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Date of Award
Dissertation-ISU Access Only
Doctor of Philosophy (PhD)
Department of English
Conceptualized as an educational action research project in college settings, this dissertation investigates the culturally situated and value-laden nature of business letters. Drawing on the contrastive rhetoric traditions of second language writing, the genre theories in three traditions of writing pedagogy, the decolonial theories in cultural studies, and speech act and politeness theories in intercultural pragmatics, the dissertation conducts a genre-specific contrastive rhetoric study of 21 model business letters of requests in the Bangladeshi and the U.S. school settings. It examines the lexico-grammatical choices made and the politeness strategies used in the letters’ references or subject lines, salutations, bodies (especially their beginnings and ends), and complimentary closes in an effort to determine what divergent values the letters represent. The study also investigates whether those values are cultural and/or colonial by looking at the letters’ social, cultural, and political contexts, mainly in Bangladesh, through a historical sociolinguistic study based on letter data. Finally, the dissertation builds on the pedagogical takeaways from the letter analysis by designing and implementing a genre-ethnography project with a letter writing component to show how the writing instructors in a U.S. first-year-composition program can help develop students’ critical genre awareness and prepare them to negotiate the value-laden nature of writing genres in a variety of real-life contexts.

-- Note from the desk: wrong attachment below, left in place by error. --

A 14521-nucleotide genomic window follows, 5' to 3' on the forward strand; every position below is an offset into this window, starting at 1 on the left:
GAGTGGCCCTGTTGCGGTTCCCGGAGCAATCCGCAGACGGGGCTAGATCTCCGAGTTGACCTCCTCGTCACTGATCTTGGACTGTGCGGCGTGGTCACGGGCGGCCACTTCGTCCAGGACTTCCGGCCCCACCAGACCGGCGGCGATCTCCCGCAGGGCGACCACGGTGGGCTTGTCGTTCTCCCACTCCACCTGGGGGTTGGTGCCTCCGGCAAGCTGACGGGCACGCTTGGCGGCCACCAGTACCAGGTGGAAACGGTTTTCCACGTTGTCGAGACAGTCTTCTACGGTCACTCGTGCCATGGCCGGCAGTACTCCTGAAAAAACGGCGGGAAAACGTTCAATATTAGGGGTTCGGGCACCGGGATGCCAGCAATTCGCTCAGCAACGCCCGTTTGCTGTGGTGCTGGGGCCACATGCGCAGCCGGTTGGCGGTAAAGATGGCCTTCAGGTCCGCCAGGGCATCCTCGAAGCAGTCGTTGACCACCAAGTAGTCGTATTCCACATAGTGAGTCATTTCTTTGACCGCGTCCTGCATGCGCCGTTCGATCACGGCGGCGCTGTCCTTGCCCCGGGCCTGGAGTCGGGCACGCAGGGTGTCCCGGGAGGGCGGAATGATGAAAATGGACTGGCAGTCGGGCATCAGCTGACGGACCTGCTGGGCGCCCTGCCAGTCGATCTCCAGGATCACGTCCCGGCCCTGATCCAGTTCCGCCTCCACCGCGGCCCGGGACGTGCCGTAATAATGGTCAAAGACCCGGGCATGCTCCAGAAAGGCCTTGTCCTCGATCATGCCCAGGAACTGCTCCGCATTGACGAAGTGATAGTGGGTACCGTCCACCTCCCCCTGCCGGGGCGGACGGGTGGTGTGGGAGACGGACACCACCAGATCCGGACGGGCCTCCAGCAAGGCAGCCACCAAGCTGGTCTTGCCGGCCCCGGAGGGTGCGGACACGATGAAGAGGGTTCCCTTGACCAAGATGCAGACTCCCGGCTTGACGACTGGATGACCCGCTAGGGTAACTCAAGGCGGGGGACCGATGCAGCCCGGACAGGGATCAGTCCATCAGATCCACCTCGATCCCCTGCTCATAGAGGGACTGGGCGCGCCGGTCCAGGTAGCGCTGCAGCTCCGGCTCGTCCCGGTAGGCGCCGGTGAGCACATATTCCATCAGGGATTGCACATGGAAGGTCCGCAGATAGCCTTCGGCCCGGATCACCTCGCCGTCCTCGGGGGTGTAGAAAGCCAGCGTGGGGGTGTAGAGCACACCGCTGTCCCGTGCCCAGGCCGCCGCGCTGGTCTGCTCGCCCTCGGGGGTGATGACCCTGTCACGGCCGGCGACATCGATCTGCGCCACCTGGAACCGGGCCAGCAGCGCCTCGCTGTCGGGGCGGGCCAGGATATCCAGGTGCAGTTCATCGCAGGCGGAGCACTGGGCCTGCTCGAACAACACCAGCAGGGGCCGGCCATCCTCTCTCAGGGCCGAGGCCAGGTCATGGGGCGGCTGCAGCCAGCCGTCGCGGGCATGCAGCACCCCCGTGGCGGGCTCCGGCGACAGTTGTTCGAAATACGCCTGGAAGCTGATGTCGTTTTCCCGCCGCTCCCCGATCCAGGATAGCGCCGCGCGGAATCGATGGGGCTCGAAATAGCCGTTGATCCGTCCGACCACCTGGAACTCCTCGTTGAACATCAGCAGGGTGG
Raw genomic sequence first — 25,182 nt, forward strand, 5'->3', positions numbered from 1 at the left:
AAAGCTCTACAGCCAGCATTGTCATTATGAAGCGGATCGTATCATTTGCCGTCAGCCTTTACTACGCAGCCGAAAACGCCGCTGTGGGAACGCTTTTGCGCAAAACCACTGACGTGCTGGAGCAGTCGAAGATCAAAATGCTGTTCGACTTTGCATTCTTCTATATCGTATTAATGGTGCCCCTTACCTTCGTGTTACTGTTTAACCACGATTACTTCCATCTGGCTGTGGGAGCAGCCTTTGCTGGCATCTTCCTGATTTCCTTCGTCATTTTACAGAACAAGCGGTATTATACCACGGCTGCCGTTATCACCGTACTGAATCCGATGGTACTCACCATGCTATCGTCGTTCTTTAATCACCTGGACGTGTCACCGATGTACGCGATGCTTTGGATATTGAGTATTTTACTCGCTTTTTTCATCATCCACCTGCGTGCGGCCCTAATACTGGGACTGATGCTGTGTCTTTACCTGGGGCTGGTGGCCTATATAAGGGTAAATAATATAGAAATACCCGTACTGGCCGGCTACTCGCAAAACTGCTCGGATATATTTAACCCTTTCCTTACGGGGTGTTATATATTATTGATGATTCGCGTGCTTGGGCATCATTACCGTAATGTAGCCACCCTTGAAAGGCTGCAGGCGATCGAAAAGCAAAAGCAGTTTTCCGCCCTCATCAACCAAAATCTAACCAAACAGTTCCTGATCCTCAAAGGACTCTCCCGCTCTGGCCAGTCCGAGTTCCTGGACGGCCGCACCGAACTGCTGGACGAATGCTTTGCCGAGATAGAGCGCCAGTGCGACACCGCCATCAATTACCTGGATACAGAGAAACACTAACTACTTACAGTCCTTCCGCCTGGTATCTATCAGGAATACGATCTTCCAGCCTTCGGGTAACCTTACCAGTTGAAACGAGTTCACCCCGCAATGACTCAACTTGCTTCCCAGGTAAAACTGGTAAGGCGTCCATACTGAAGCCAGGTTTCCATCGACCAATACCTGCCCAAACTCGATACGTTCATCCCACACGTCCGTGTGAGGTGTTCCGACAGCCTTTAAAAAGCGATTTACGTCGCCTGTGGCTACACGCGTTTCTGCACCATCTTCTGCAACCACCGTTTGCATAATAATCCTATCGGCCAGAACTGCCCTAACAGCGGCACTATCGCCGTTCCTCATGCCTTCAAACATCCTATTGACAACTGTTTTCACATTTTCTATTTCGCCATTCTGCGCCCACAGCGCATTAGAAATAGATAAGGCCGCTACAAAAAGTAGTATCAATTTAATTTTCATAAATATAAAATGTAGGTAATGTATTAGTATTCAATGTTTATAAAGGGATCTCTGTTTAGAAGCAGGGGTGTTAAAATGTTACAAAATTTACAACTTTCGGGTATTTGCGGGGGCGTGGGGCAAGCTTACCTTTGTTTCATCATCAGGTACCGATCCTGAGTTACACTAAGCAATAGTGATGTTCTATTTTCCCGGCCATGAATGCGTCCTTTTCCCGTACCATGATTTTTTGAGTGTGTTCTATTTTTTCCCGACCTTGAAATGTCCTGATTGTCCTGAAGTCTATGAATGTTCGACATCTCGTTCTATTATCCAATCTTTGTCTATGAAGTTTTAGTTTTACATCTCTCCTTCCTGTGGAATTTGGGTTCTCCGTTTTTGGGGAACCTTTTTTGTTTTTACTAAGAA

Rahman, Md Mijanur, "From Cultural to Colonial: Differential Writing Practices and a Negotiation of Genre’s Value-Laden Nature in First-Year-Composition Classes" (2020). Theses and Dissertations. 1264.